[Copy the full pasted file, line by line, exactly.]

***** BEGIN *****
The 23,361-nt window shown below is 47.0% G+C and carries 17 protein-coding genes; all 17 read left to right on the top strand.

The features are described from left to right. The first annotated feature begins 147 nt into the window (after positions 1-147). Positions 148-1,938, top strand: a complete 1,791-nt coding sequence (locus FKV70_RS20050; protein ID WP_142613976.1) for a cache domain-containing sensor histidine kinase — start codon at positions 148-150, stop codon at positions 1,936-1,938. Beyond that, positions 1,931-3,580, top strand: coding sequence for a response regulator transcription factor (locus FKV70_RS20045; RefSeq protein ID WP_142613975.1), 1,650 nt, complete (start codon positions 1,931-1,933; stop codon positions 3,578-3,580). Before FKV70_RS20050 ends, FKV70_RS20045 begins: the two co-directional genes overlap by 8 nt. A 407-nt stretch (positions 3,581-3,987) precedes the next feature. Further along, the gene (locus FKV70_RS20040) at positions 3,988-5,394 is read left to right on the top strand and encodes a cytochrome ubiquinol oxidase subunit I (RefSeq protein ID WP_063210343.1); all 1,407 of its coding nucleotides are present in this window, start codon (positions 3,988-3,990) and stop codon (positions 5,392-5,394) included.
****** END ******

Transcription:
The 23,361-nt window shown below is 47.0% G+C and carries 17 protein-coding genes; all 17 read left to right on the top strand.

The features are described from left to right. The first annotated feature begins 147 nt into the window (after positions 1-147). Positions 148-1,938, top strand: a complete 1,791-nt coding sequence (locus FKV70_RS20050; protein ID WP_142613976.1) for a cache domain-containing sensor histidine kinase — start codon at positions 148-150, stop codon at positions 1,936-1,938. Beyond that, positions 1,931-3,580, top strand: coding sequence for a response regulator transcription factor (locus FKV70_RS20045; RefSeq protein ID WP_142613975.1), 1,650 nt, complete (start codon positions 1,931-1,933; stop codon positions 3,578-3,580). Before FKV70_RS20050 ends, FKV70_RS20045 begins: the two co-directional genes overlap by 8 nt. A 407-nt stretch (positions 3,581-3,987) precedes the next feature. Further along, the gene (locus FKV70_RS20040) at positions 3,988-5,394 is read left to right on the top strand and encodes a cytochrome ubiquinol oxidase subunit I (RefSeq protein ID WP_063210343.1); all 1,407 of its coding nucleotides are present in this window, start codon (positions 3,988-3,990) and stop codon (positions 5,392-5,394) included.